Things I Loved About #SHRM17—A Non-HR Professional’s Viewpoint



I’m not an HR professional, I’m a business owner. But I’ve worked with HR solution providers for 20-plus years on the marketing side, so I’ve attended the SHRM Annual Conference many times. And from my viewpoint, SHRM17 was perhaps my favorite yet, for a variety of reasons. Here are some things I loved about this year’s event in New Orleans.

1. The number of and diversity of attendees. SHRM17 attracted more than 15,400 people (second most in history) from all over the world. No other U.S. HR event attracts as many international attendees. The popularity of the event was evident even on my Southwest flight from San Diego to New Orleans; so many of us were going to SHRM that the pilot took the time to say, “Enjoy the conference,” on the loudspeaker when the plane landed.

2. Registration. Registering so many attendees isn’t easy, so having registration at the airport was a great idea. It’s not new (SHRM does this every year), but still very cool. Better yet, live entertainment. I got off the plane and felt like I had entered SHRM. Nice. 

3. Speakers. Too many to mention. Whatever your HR interest there was a track/session/workshop for you. Too bad they are not all recorded because it is impossible to absorb everything you want to hear.

4. The disbursement of food and beverages. When snacks or meals were served on the exhibit floor, you did not have to go far to find them. Yes, they were box meals, but there were choices and plenty of supply. The only negative was the limited seating.

5. Exhibitors. The good news is that I had the pleasure of having in-depth discussions with more than 50 exhibitors. The bad news: there were more than 600. So in three days I was able to visit fewer than 10% of the solution providers. That means the average HR attendee probably saw fewer than 1%. It’s too bad because I was impressed with how diverse, creative and downright cool some of the vendors’ products are. Do you remember the predictions of consolidation? So, so wrong based on what I saw and heard on the exhibit floor. Most HR professionals I spoke with buy best in class, so long as the products can talk to one another, and aren’t interested in single source relationships. That’s good news for small players, but unfortunately it takes marketing $$$$$ for those smaller vendors to get noticed.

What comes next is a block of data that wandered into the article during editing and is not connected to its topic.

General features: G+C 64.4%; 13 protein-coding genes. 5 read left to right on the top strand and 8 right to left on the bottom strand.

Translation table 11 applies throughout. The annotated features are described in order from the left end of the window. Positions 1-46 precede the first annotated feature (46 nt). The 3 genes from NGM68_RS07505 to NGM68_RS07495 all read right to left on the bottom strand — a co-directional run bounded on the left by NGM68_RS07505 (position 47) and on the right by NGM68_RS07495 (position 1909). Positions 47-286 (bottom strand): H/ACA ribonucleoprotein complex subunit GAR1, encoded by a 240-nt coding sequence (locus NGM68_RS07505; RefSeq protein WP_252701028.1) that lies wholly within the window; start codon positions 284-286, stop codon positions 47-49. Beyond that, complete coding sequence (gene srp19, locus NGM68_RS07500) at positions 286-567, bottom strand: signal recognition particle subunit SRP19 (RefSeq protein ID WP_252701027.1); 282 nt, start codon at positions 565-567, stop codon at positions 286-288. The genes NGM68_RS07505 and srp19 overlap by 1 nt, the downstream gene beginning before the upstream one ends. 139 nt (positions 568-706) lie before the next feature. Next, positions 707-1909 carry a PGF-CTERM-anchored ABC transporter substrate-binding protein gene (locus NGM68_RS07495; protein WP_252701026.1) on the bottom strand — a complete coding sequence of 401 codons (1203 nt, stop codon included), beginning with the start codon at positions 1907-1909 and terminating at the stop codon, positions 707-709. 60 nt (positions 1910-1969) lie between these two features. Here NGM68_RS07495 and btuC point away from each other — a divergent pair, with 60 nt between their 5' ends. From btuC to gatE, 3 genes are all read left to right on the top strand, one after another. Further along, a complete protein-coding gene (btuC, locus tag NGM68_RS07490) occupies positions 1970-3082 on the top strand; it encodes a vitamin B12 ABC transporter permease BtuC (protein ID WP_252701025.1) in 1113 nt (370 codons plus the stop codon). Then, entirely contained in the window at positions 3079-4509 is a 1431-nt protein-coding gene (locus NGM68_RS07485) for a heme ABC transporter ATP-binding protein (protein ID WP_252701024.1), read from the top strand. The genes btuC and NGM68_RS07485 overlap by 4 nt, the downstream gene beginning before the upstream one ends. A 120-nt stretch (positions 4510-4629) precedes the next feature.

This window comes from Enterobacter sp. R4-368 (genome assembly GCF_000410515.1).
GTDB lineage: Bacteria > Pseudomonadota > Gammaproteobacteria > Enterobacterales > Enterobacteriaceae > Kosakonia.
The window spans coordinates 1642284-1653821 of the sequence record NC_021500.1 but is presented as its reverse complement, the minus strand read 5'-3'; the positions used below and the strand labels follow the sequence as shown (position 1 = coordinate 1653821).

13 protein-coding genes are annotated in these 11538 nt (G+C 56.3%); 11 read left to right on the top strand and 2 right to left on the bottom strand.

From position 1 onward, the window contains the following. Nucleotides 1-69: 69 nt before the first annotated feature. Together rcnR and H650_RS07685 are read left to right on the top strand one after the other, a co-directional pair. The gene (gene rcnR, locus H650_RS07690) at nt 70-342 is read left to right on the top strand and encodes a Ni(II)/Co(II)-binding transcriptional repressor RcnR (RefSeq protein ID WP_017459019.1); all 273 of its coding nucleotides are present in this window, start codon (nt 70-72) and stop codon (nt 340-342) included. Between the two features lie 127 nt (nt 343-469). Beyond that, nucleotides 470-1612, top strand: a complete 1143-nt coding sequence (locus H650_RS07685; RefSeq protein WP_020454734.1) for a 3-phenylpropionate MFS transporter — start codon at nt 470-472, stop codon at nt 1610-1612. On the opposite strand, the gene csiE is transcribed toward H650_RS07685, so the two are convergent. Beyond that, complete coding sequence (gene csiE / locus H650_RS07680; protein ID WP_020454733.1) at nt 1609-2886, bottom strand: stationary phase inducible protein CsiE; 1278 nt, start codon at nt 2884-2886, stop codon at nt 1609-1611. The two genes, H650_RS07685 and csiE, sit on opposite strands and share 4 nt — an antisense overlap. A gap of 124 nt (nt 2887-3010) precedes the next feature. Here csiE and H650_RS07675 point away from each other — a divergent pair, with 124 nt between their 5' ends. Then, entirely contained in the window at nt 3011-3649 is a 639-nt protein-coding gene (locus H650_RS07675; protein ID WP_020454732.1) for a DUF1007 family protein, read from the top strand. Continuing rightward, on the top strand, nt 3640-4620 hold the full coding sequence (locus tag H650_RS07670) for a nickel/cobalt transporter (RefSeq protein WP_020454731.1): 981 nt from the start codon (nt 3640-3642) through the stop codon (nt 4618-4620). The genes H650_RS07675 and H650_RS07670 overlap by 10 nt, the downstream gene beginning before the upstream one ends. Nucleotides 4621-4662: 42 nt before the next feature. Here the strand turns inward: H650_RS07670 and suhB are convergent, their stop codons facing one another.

6. Numerous doors. Don’t laugh. At shows a fraction of SHRM’s size, it’s a cattle call trying to enter and exit. At SHRM7, exits and entrances were spread out, allowing you to go in and out without delay.

7. SHRM volunteers. All 700-plus of them!! So helpful and everywhere. If you had a question, chances are a volunteer was within eyesight.

8. Overflow rooms. Many keynotes and general sessions were quite popular, causing the rooms to fill up. Not to worry, outside sessions there were lots of big-screen TVs (with great audio) and chairs so that everybody could watch and listen.

9. Bloggers room/lounge. SHRM invited some of the top thought leaders in the HR space to cover the show. I’m no thought leader but I did have the privilege of having access to the bloggers room and I was impressed. What a wonderful group of people, including the SHRM staff. SO friendly and accommodating. Oh, and the food was great. Thank you, SHRM.

10. Harry Connick, Jr. Ok, I didn’t attend the concert (I headed out early to California to avoid Tropical Storm Cindy) but my colleague “@Social_Rhonda” stuck around (nothing intimidates a Canadian) to inform me that yes, the saint marched in while the storm was blowing in and he was outstanding.
11. How hard good HR is. This is more of an observation. As I noted earlier, I’m not a certified HR professional, and while I have the opportunity to speak with hundreds of HR professionals, I do not pretend to know what it is like to be in the HR trenches day to day. But being at SHRM this week and listening to HR professionals speak only enhanced my appreciation and respect for the profession. Its challenges and opportunities make a big difference in businesses’ performance and people’s lives.


12: Twitter activity:  I think the stats speak for themselves.

Total Tweets: 46,255
Total Unique Tweets: 24,470
Total Retweets: 21,785
Total Unique Users: 7,032
Total Reach: 21,018,765

It was a lot of fun – and interesting – following the Twitter conversation. Twitter has become an important communication (and BI) tool for people attending HR events and those not attending but interested in the conversation. SHRM did a fantastic job at encouraging the use of the #SHRM17 hashtag.  Here is a list of the people that were mentioned the most with #SHRM17 on Twitter:

Here is the #SHRM17  hashtag report (via HRmarketer).

13. Other. New Orleans, oysters, hurricanes (the beverage), comedians and other entertainers, Bourbon Street, jazz, history—there were so many fun distractions. At the same time, serious knowledge was shared about compliance, risk management, productivity and profitability. But the theme I walked away with was that HR has been and still is about PEOPLE. Sure, you can demand the best from people, hold them to high standards, and expect them to be accountable and engaged, but you must also foster a work environment that encourages such behaviors. A work environment that is kind, fair and appreciative of those individuals who sacrifice so much to keep your doors open.

Good work, SHRM. See you next year in Chicago (register now).


Originally posted on HR Marketer Blog.



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